Friday, June 5, 2009

Eat me!: Maple Twist cones

In less than three months, I will be just a bus ride away from one of Canada's hottest food spots -- Montréal!

For nine whole months (from September to May), I'll be working as a "Language Assistant" in a region that's apparently just south of the city.

It will be a time of exploring the culinary delights of York, Waterloo, and Toronto during my breaks -- MJ and Tiff, you'd better start preparing lists of places to eat at!

For the most part, however, I'll probably be stuffing my face in Montréal, with the best crème brûlée (from Au Pain Doré), smoked meat sandwiches (from Schwartz's and La Roi du Smoked Meat -- how's that for franglais?), poutine with barbecue sauce (this variant is fabulous!), sugar pie, Montreal-style bagels, tourtière, maple syrup pie, and much, much more.

For an authentically quebecois treat that you don't have to travel to the East Coast to experience, head to Anny's Dairy Bar (722 6th Street) in New Westminster to try out the restaurant's maple twist cone.

Think rich, creamy soft-serve made with real cream (not ice milk!), swirled with 100% real Canadian maple butter (see above).

The owner, Anny Faucher (pictured below) apparently brings in all the cone's ingredients from Quebec, including the ice cream, as well as fresh maple butter from her family's own sugar shacks.

Anny owns the BC patent for the "maple injector" (invented by her former boss at a Quebec ice cream shop, to inject a swirl of real maple butter into a soft serve ice cream cone to create "La Crème Glacée à L'érable").

This means that Anny's is the only place that serves this treat in the Lower Mainland.

Ninety-nine percent of Anny's customers come for the Maple Twist. "Because it's good. And it's unique."
I tried the cone last Saturday, and personally don't quite understand the hype.

I thought that the parts with maple butter were quite tasty, but considering that 90+% of the ice cream was just plain vanilla, I was rather disappointed.

Maybe I'm just not used to eating really rich ice cream -- the texture may have taken away from the taste -- but I didn't really find the vanilla to be flavourful enough. I spent more time probing for maple butter than actually really getting to enjoy the treat.

I should, however, mention that I have a ginormous sweet tooth and actually prefer less rich and creamy foods, so if your tastes lean more toward high-fat, low-sugar desserts, this may be just the treat for you!

This reviewer appears to agree that the cone could use more maple butter, while this Yelper loved it as it was.

The only way to find out which way your tastebuds swing is to try it!

As the sign hanging above Anny's -- which lured me into the shop in the first place -- indicates (as does an article run by the Vancouver Sun last year), Maple Twist cones are only available in New Westminster.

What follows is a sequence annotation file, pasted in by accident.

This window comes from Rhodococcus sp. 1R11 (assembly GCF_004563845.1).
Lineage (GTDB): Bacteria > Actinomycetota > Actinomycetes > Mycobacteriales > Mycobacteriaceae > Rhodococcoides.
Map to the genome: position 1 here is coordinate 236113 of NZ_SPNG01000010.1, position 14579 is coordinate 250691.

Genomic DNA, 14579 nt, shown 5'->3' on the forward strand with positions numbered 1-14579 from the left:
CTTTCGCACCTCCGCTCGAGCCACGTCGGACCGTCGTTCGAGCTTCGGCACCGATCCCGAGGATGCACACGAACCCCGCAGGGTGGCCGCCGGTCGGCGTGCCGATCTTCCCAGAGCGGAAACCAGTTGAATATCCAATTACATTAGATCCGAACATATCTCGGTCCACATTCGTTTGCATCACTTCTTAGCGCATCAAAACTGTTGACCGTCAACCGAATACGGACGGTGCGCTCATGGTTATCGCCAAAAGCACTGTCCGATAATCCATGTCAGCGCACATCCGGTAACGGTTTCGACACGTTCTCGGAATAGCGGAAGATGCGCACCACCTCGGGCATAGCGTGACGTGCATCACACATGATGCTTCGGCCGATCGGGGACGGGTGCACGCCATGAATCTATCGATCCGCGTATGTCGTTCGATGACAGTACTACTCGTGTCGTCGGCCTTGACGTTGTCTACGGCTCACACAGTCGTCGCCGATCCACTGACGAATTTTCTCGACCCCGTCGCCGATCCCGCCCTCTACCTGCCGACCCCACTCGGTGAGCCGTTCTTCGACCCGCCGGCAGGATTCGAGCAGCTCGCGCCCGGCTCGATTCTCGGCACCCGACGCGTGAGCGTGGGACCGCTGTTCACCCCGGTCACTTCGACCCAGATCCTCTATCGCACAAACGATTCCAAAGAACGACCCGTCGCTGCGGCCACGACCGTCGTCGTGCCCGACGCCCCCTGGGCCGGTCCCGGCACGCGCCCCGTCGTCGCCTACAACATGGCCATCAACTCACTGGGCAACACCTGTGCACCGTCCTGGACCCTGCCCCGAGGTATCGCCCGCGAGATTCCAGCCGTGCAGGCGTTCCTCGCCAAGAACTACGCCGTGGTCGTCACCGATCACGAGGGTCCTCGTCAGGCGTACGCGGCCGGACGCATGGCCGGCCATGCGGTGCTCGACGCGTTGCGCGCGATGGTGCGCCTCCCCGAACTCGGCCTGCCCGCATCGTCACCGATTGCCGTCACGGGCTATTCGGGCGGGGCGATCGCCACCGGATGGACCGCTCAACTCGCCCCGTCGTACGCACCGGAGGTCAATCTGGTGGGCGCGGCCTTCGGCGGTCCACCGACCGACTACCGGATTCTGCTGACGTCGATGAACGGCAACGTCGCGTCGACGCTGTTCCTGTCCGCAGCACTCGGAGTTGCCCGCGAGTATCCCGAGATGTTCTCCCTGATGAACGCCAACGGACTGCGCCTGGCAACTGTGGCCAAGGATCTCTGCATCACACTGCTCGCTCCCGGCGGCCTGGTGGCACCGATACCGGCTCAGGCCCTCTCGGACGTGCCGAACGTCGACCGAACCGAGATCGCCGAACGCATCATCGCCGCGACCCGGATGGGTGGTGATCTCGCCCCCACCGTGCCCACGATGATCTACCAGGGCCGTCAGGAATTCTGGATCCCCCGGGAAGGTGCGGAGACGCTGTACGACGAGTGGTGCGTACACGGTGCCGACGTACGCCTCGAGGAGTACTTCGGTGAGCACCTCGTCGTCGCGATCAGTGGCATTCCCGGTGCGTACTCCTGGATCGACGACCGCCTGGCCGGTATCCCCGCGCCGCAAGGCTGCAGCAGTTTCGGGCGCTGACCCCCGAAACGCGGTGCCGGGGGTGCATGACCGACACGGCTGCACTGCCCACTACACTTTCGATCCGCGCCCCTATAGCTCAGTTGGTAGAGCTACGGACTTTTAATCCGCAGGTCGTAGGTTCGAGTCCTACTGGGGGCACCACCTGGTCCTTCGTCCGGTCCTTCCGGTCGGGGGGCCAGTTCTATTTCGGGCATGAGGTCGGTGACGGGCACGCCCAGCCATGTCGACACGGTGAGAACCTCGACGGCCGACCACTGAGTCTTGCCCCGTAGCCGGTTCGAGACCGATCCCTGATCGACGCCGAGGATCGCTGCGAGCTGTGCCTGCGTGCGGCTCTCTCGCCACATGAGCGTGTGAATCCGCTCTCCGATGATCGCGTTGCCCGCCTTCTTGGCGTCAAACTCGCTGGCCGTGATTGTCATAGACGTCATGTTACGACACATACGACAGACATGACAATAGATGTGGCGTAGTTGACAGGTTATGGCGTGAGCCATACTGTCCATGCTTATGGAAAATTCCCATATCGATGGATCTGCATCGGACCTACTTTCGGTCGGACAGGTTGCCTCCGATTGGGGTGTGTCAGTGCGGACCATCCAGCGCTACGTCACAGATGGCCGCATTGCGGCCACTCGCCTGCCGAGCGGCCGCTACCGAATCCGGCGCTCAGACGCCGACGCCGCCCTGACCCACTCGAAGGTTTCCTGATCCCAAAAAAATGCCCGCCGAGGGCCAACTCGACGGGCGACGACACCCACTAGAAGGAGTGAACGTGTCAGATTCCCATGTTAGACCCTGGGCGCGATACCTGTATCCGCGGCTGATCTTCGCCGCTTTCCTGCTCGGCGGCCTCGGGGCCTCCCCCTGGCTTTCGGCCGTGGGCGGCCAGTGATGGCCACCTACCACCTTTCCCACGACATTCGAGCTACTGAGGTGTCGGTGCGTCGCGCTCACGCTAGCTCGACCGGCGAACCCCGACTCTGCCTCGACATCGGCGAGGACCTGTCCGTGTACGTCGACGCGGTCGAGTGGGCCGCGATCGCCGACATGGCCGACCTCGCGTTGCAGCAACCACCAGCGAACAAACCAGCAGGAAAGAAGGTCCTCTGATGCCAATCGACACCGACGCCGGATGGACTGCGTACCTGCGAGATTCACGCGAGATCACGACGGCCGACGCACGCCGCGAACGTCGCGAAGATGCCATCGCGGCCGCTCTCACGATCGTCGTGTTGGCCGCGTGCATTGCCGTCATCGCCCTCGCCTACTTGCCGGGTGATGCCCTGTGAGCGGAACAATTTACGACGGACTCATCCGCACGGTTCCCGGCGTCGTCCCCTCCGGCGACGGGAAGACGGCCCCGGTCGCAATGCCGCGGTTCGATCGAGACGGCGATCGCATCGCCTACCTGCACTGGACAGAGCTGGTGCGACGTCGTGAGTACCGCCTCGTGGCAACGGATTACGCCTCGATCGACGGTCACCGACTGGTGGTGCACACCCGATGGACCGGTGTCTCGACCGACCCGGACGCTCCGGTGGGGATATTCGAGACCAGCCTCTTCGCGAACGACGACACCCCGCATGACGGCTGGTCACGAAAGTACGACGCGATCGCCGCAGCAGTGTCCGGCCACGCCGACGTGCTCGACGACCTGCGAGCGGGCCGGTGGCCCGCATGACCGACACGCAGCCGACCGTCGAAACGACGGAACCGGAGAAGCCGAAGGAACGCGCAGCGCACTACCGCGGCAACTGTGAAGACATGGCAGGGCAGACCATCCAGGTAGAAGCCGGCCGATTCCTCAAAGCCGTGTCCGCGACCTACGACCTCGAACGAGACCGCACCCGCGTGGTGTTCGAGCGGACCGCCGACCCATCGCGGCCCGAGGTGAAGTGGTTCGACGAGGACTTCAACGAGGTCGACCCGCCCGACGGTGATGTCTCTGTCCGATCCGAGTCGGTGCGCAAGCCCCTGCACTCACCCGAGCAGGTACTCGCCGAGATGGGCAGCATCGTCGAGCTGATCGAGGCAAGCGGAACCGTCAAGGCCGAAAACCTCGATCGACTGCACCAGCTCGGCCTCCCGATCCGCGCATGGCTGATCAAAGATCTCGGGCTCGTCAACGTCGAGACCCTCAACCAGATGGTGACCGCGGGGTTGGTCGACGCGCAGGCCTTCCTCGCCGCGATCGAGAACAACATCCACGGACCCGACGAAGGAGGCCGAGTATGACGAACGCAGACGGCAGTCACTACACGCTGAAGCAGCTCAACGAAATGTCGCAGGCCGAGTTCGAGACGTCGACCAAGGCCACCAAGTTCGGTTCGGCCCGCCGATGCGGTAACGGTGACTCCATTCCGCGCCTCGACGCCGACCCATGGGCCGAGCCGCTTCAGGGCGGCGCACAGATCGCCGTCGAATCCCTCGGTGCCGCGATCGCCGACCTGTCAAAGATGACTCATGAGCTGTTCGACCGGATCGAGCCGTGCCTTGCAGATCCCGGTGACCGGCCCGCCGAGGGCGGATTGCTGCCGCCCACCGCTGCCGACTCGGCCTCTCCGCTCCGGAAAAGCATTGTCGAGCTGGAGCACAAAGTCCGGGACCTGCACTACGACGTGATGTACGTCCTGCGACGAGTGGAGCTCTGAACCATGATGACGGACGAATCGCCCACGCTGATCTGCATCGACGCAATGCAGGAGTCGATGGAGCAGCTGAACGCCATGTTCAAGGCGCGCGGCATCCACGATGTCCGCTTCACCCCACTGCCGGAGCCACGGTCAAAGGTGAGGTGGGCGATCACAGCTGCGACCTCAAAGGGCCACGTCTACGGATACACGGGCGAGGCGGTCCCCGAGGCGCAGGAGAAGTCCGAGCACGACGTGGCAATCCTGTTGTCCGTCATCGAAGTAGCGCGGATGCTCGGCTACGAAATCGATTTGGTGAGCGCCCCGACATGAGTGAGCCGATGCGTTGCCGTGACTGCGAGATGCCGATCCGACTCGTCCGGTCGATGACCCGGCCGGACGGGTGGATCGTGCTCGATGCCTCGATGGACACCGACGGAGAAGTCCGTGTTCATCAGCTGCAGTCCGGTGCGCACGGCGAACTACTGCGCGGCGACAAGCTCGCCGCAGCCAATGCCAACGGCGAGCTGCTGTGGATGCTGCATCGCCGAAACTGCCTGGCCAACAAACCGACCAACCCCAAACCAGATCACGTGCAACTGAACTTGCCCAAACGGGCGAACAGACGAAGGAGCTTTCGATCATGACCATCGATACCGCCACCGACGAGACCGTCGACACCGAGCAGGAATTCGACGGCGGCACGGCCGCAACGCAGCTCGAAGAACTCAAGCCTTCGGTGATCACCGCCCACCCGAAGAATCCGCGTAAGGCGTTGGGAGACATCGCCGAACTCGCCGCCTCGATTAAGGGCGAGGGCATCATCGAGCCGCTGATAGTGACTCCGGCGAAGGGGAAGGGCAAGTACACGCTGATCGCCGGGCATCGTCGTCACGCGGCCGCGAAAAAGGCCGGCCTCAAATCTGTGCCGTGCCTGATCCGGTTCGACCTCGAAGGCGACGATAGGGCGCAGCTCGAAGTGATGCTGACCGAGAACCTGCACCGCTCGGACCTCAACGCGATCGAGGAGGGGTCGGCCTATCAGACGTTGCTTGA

If you're planning on trying it and can suppress your ice cream urges for just a few more days, I should have a list of other New Westminster must-trys up by then: Having just started volunteering for the Tourism New Westminster's Visitor Centre as a "Visitor Centre Counsellor" (the "counselling" meaning giving advice about the city), I've been scouring the city restaurants and shops, and there's actually a lot of great food finds available -- if you know where to look.

Anny's also has a selection of French-Canadian fare -- one reviewer mentioned it has "the best Montreal (authentic) smoked meat sandwiches", "delicious poutine with homemade thick-cut french fries and real cheese curds ... directly imported from the province of Quebec" [see example of real poutine from Quebec, courtesy of Google, below], and "fresh, homemade cheeseburgers". The review is two years old, but two New Westminster residents have told me that the food really is quite amazing. They have "Quebec"-style hot dogs as well (it's all in the toppings), and apparently even the pastrami Anny uses in her sandwiches has been brought in from Quebec.

With La Zizanie closed, I'd suggest giving Anny's a try if my potential future posts on Quebec food start inciting cravings for delicious French-Canadian food. There are a number of other French-Canadian restaurants dotting the Lower Mainland, but I have yet to hear of any that are particularly amazing.

If you end up getting the Maple Twist cone or have already tried it, be sure to give us your take!
Also, drop me a line if you know of any other "secret spot" in New West -- just last night, a friend told me that she'd heard that the city could very well be home to the most authentic Mexican restaurant in the Lower Mainland. If that ends up being true, I'll definitely be writing more on that later.

À bientôt!


  1. omg, that looks sooooo reminds me of when mcd's used to have their oh so awesome icecream twist..sigh, that's just a memory now..u can only get those on cruises!! i'm going to try this out this weekend if i get a chance, so thanks!

  2. What?! They don't do twist cones at McDonald's anymore? I'm going to have look into that -- I used to love those.

    If you like soft serve, and like the taste of green tea, you HAVE to go to Aberdeen Centre in Richmond to one of the Japanese booths (I don't know the name offhand, but it's at the very end of the booths at the right-hand side) in the food court -- they have matcha soft serve that looks like the kind they had in the Japan airport. It's sooooo delicious -- thick, creamy, and just the right amount of matcha -- no artifical stuff here. Mmmm...

    If you order a combo at that stand during the weekday, it comes with a miniature cup of matcha ice cream (which is a good way to sample it), or you can buy a bigger version on its own in a cone, or mixed with red bean and green tea in a cup. I highly recommend that stand. :)

    By the way, do I know you? Please leave a name I'd know you by, because I always love knowing who's reading and commenting. ;)